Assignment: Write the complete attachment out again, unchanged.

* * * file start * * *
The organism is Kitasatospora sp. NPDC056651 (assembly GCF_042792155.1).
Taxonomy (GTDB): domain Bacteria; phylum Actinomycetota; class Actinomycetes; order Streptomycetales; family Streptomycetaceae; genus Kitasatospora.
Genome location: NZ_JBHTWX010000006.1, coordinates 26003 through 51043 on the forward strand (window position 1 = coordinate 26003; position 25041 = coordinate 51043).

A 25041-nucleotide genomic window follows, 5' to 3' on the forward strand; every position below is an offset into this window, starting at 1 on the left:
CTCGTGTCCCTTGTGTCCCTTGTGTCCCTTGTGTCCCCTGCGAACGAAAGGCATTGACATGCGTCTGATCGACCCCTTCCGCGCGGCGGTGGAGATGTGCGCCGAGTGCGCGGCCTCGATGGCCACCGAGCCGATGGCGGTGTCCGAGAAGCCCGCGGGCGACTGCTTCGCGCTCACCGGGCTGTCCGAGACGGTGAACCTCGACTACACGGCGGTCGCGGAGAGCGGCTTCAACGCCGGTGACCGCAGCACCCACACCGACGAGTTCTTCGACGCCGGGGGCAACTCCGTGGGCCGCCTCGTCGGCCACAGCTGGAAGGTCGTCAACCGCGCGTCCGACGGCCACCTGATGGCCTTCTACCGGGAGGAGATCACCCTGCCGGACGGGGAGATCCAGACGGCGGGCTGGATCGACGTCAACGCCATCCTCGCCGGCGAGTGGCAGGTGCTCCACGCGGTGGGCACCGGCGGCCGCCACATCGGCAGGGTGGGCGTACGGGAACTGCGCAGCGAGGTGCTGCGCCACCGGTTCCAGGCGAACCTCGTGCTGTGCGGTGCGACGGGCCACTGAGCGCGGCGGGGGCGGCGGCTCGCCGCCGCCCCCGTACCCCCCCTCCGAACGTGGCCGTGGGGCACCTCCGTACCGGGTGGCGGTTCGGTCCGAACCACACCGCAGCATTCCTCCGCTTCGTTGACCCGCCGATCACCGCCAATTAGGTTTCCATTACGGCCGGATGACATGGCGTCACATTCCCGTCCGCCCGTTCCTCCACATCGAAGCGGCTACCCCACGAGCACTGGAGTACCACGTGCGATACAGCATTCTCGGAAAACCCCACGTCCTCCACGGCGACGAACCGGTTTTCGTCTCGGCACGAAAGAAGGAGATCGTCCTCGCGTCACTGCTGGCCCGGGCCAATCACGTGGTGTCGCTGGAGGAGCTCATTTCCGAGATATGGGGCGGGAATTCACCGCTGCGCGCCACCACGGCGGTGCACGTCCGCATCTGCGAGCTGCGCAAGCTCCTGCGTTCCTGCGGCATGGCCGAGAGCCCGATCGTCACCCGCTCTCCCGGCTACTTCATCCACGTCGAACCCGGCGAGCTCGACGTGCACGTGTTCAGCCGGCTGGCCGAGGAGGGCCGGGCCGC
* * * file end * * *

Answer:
The organism is Kitasatospora sp. NPDC056651 (assembly GCF_042792155.1).
Taxonomy (GTDB): domain Bacteria; phylum Actinomycetota; class Actinomycetes; order Streptomycetales; family Streptomycetaceae; genus Kitasatospora.
Genome location: NZ_JBHTWX010000006.1, coordinates 26003 through 51043 on the forward strand (window position 1 = coordinate 26003; position 25041 = coordinate 51043).

A 25041-nucleotide genomic window follows, 5' to 3' on the forward strand; every position below is an offset into this window, starting at 1 on the left:
CTCGTGTCCCTTGTGTCCCTTGTGTCCCTTGTGTCCCCTGCGAACGAAAGGCATTGACATGCGTCTGATCGACCCCTTCCGCGCGGCGGTGGAGATGTGCGCCGAGTGCGCGGCCTCGATGGCCACCGAGCCGATGGCGGTGTCCGAGAAGCCCGCGGGCGACTGCTTCGCGCTCACCGGGCTGTCCGAGACGGTGAACCTCGACTACACGGCGGTCGCGGAGAGCGGCTTCAACGCCGGTGACCGCAGCACCCACACCGACGAGTTCTTCGACGCCGGGGGCAACTCCGTGGGCCGCCTCGTCGGCCACAGCTGGAAGGTCGTCAACCGCGCGTCCGACGGCCACCTGATGGCCTTCTACCGGGAGGAGATCACCCTGCCGGACGGGGAGATCCAGACGGCGGGCTGGATCGACGTCAACGCCATCCTCGCCGGCGAGTGGCAGGTGCTCCACGCGGTGGGCACCGGCGGCCGCCACATCGGCAGGGTGGGCGTACGGGAACTGCGCAGCGAGGTGCTGCGCCACCGGTTCCAGGCGAACCTCGTGCTGTGCGGTGCGACGGGCCACTGAGCGCGGCGGGGGCGGCGGCTCGCCGCCGCCCCCGTACCCCCCCTCCGAACGTGGCCGTGGGGCACCTCCGTACCGGGTGGCGGTTCGGTCCGAACCACACCGCAGCATTCCTCCGCTTCGTTGACCCGCCGATCACCGCCAATTAGGTTTCCATTACGGCCGGATGACATGGCGTCACATTCCCGTCCGCCCGTTCCTCCACATCGAAGCGGCTACCCCACGAGCACTGGAGTACCACGTGCGATACAGCATTCTCGGAAAACCCCACGTCCTCCACGGCGACGAACCGGTTTTCGTCTCGGCACGAAAGAAGGAGATCGTCCTCGCGTCACTGCTGGCCCGGGCCAATCACGTGGTGTCGCTGGAGGAGCTCATTTCCGAGATATGGGGCGGGAATTCACCGCTGCGCGCCACCACGGCGGTGCACGTCCGCATCTGCGAGCTGCGCAAGCTCCTGCGTTCCTGCGGCATGGCCGAGAGCCCGATCGTCACCCGCTCTCCCGGCTACTTCATCCACGTCGAACCCGGCGAGCTCGACGTGCACGTGTTCAGCCGGCTGGCCGAGGAGGGCCGGGCCGC